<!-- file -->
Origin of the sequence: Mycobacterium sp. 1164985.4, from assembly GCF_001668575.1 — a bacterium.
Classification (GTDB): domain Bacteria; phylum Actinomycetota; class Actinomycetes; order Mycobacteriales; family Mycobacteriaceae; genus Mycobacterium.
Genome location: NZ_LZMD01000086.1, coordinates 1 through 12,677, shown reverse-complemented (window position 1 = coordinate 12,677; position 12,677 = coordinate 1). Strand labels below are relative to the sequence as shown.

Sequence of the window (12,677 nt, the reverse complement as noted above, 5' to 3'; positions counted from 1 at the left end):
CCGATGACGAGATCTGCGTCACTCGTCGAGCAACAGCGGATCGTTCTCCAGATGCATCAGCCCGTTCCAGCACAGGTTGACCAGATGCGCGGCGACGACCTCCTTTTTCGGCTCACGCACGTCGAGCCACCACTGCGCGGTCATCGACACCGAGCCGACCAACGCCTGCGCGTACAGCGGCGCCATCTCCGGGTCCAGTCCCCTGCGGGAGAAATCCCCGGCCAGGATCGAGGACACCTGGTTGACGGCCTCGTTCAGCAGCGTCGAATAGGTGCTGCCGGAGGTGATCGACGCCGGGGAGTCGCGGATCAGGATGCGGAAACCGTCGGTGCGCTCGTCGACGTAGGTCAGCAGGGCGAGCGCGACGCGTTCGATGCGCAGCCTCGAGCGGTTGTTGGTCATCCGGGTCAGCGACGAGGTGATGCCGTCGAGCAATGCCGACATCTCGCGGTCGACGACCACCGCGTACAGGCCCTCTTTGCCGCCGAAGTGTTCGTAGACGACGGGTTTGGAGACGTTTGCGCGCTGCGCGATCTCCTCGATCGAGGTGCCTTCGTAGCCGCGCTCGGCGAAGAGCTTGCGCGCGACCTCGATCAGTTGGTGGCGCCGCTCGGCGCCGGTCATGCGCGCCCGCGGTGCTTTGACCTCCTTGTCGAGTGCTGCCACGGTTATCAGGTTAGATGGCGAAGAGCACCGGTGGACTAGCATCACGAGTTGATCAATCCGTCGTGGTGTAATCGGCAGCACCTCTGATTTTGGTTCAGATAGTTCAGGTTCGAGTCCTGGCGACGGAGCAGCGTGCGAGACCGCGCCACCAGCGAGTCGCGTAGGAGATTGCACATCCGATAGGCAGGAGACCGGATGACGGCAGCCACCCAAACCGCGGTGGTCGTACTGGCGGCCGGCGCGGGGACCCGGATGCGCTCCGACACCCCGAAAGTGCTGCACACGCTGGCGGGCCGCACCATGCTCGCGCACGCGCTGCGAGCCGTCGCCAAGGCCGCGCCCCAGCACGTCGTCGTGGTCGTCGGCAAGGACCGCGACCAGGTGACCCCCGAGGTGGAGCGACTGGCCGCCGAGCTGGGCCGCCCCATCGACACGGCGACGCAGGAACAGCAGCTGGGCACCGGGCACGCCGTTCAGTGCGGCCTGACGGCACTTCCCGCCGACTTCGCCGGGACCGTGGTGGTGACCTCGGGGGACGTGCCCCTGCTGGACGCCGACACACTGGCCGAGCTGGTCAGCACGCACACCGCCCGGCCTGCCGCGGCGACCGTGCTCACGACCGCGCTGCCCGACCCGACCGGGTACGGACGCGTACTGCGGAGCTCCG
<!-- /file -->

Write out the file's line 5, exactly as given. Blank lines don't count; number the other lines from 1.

CCGATGACGAGATCTGCGTCACTCGTCGAGCAACAGCGGATCGTTCTCCAGATGCATCAGCCCGTTCCAGCACAGGTTGACCAGATGCGCGGCGACGACCTCCTTTTTCGGCTCACGCACGTCGAGCCACCACTGCGCGGTCATCGACACCGAGCCGACCAACGCCTGCGCGTACAGCGGCGCCATCTCCGGGTCCAGTCCCCTGCGGGAGAAATCCCCGGCCAGGATCGAGGACACCTGGTTGACGGCCTCGTTCAGCAGCGTCGAATAGGTGCTGCCGGAGGTGATCGACGCCGGGGAGTCGCGGATCAGGATGCGGAAACCGTCGGTGCGCTCGTCGACGTAGGTCAGCAGGGCGAGCGCGACGCGTTCGATGCGCAGCCTCGAGCGGTTGTTGGTCATCCGGGTCAGCGACGAGGTGATGCCGTCGAGCAATGCCGACATCTCGCGGTCGACGACCACCGCGTACAGGCCCTCTTTGCCGCCGAAGTGTTCGTAGACGACGGGTTTGGAGACGTTTGCGCGCTGCGCGATCTCCTCGATCGAGGTGCCTTCGTAGCCGCGCTCGGCGAAGAGCTTGCGCGCGACCTCGATCAGTTGGTGGCGCCGCTCGGCGCCGGTCATGCGCGCCCGCGGTGCTTTGACCTCCTTGTCGAGTGCTGCCACGGTTATCAGGTTAGATGGCGAAGAGCACCGGTGGACTAGCATCACGAGTTGATCAATCCGTCGTGGTGTAATCGGCAGCACCTCTGATTTTGGTTCAGATAGTTCAGGTTCGAGTCCTGGCGACGGAGCAGCGTGCGAGACCGCGCCACCAGCGAGTCGCGTAGGAGATTGCACATCCGATAGGCAGGAGACCGGATGACGGCAGCCACCCAAACCGCGGTGGTCGTACTGGCGGCCGGCGCGGGGACCCGGATGCGCTCCGACACCCCGAAAGTGCTGCACACGCTGGCGGGCCGCACCATGCTCGCGCACGCGCTGCGAGCCGTCGCCAAGGCCGCGCCCCAGCACGTCGTCGTGGTCGTCGGCAAGGACCGCGACCAGGTGACCCCCGAGGTGGAGCGACTGGCCGCCGAGCTGGGCCGCCCCATCGACACGGCGACGCAGGAACAGCAGCTGGGCACCGGGCACGCCGTTCAGTGCGGCCTGACGGCACTTCCCGCCGACTTCGCCGGGACCGTGGTGGTGACCTCGGGGGACGTGCCCCTGCTGGACGCCGACACACTGGCCGAGCTGGTCAGCACGCACACCGCCCGGCCTGCCGCGGCGACCGTGCTCACGACCGCGCTGCCCGACCCGACCGGGTACGGACGCGTACTGCGGAGCTCCG